C.I.O. is not wrong.
Co-Sleeping is not wrong.
Attachment Parenting is not wrong.
Sears is not wrong.
Ferber is not wrong.
You are not wrong.
I am not wrong.
Touting ideology as "scientific fact" is wrong...

(rereading this makes me sound like some hippy-dippy moron, but you get my drift...)

You guys will work it out. C.I.O. (which was my last resort after co-not-sleeping) transformed my son into engaged, happy, sleeping little individual. It was good for him AND me. so far, no signs of long lasting brain or psychological damage. unless you count fascination with own poo and fondness of saying "cocksucker."

You'll do what's right for you all in the end:)

6/13/06, 1:40 PM  
Blogger Christina said...

We co-not-slept for the first 4 months, and then we transitioned Cordy into a crib. I think you just have to bite the bullet and do it if you really think it's for the best. In our case, we all slept better - she actually started sleeping 4-5 hours at a time regularly in her crib.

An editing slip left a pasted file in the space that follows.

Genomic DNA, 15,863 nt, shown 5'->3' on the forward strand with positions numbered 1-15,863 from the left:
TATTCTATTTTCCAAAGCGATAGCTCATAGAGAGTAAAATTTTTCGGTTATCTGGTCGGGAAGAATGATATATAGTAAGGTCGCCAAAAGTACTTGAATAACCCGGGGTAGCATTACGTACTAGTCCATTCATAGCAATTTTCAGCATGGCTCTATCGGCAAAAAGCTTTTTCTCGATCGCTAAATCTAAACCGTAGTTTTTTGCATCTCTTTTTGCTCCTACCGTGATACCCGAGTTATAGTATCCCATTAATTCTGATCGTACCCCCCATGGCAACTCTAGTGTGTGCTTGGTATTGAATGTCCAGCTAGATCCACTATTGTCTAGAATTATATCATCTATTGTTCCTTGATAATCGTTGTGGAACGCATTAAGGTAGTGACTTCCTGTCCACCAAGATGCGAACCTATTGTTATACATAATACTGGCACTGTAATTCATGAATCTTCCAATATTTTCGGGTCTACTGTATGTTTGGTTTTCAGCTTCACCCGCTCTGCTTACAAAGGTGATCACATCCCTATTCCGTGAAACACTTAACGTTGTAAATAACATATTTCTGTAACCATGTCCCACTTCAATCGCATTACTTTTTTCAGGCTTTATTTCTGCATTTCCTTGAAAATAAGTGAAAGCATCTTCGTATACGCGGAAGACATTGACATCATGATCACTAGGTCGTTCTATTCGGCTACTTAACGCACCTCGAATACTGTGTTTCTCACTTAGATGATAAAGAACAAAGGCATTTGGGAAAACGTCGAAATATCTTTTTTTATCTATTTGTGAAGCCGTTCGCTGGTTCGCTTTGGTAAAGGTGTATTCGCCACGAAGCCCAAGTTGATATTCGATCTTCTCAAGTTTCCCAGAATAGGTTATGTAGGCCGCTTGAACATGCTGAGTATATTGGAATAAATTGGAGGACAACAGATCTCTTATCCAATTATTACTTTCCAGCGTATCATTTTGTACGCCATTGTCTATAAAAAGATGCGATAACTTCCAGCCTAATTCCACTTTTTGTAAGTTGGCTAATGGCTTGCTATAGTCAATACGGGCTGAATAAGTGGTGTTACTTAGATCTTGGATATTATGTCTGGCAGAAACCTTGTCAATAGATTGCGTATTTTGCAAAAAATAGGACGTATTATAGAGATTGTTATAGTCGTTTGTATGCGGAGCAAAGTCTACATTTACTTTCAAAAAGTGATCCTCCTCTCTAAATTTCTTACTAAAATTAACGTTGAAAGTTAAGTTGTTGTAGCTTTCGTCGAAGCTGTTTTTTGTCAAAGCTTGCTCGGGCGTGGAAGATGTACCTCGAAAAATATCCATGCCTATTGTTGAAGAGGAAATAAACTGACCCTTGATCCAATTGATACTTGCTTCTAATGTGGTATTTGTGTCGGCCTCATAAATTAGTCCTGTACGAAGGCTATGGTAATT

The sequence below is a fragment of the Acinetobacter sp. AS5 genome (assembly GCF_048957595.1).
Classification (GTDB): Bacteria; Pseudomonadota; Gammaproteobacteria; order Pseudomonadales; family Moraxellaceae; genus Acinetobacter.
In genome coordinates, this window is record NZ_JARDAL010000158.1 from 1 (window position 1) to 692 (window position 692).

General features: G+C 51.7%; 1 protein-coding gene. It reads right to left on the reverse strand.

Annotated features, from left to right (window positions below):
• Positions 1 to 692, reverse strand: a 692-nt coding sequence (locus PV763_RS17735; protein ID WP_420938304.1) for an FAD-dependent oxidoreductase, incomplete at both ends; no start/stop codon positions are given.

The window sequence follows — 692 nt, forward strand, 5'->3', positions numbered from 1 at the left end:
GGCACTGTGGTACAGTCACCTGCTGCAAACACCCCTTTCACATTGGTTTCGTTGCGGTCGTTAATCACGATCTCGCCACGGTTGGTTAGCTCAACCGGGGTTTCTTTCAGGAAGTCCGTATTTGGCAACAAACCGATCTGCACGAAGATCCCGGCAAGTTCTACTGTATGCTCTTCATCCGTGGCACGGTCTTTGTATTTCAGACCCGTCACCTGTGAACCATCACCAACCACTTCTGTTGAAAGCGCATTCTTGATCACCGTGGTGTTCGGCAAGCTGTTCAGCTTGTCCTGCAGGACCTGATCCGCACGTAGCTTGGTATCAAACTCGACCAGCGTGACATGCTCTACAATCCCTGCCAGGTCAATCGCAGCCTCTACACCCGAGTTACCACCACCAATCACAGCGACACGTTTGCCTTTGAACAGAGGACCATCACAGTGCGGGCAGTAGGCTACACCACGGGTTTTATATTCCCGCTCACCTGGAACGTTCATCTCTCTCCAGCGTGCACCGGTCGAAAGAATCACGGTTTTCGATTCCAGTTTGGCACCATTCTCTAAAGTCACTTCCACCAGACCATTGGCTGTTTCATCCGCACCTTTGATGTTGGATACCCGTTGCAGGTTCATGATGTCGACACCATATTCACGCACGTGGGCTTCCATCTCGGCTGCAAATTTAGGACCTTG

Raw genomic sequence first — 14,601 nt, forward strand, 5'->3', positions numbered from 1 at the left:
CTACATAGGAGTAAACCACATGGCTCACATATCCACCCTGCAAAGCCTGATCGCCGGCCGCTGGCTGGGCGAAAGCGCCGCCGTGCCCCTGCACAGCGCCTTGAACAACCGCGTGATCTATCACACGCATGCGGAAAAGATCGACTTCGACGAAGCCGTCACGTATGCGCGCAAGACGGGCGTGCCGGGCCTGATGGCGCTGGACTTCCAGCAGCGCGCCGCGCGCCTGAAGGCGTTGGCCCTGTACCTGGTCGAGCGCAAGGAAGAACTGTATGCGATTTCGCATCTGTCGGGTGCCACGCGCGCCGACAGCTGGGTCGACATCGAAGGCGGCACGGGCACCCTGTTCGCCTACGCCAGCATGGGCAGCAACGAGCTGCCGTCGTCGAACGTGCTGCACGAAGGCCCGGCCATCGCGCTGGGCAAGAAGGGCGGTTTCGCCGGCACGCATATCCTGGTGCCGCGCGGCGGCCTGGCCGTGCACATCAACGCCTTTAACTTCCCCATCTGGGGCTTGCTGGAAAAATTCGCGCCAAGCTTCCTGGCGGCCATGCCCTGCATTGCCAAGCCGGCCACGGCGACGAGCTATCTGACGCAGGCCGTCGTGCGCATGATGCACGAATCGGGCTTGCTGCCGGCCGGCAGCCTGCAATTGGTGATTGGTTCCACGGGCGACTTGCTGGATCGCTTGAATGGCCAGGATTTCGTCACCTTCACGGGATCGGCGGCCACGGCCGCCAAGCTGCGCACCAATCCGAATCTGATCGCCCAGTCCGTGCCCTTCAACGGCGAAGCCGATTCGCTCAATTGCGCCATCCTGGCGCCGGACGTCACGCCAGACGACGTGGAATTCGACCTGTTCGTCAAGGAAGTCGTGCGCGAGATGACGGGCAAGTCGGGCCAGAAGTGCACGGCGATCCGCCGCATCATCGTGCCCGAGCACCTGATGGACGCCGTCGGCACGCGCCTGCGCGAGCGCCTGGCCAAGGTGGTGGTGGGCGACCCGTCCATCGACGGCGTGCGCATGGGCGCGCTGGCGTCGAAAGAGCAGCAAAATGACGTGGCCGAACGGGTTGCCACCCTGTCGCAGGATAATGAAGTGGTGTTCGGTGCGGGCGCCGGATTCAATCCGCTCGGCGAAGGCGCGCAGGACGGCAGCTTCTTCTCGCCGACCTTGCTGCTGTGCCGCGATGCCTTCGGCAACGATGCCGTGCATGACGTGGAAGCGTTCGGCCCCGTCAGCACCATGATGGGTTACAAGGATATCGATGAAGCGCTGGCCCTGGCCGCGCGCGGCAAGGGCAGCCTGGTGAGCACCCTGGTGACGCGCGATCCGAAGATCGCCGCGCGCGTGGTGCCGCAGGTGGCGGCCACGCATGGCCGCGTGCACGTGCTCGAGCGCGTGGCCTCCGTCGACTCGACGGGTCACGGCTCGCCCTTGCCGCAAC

And yeah, we can never plan how it's going to turn out. We expected to co-sleep with Cordy until she was at least one, but she had other ideas.

6/13/06, 2:31 PM  
Blogger Mama Kelly said...

i just wanted to say that the unbridled joy on her face as she chomps on that evil forbidden french fry is just precious

6/13/06, 2:41 PM  
Blogger Marie said...

Awwww! Daddy Nate... It's ok to cut the cord!

The crib is a beautiful place! Easy for me to say... We never co-not-slept. But we DO eat Cheerios off the floor all the time! And watch PBS daily... and... and... yeah we weren't going to do that either. GOOD LUCK!

6/13/06, 3:28 PM  
Blogger Melissa said...

I can't help, since mine have slept in the crib since day one. But I really love the french Fry pictures. My kids were never going to have candy or suck on pacifiers or drag around a blankie at 2 or watch movies. No way, no how. But then reality sets in. And really, watching Beauty and the Beast with your M&M's and bubby and blankie won't kill anyone right? Right?

6/13/06, 4:03 PM  
Blogger OhTheJoys said...

In the realm of "plans" - I planned to keep the high chair clean. HA!

6/13/06, 4:23 PM  
Anonymous Anonymous said...

A night weaning is hard but not impossible. I have been a La Leche League Leader for 11 years. (Yes, one of the wacko's!) Yours is a common issue for Moms.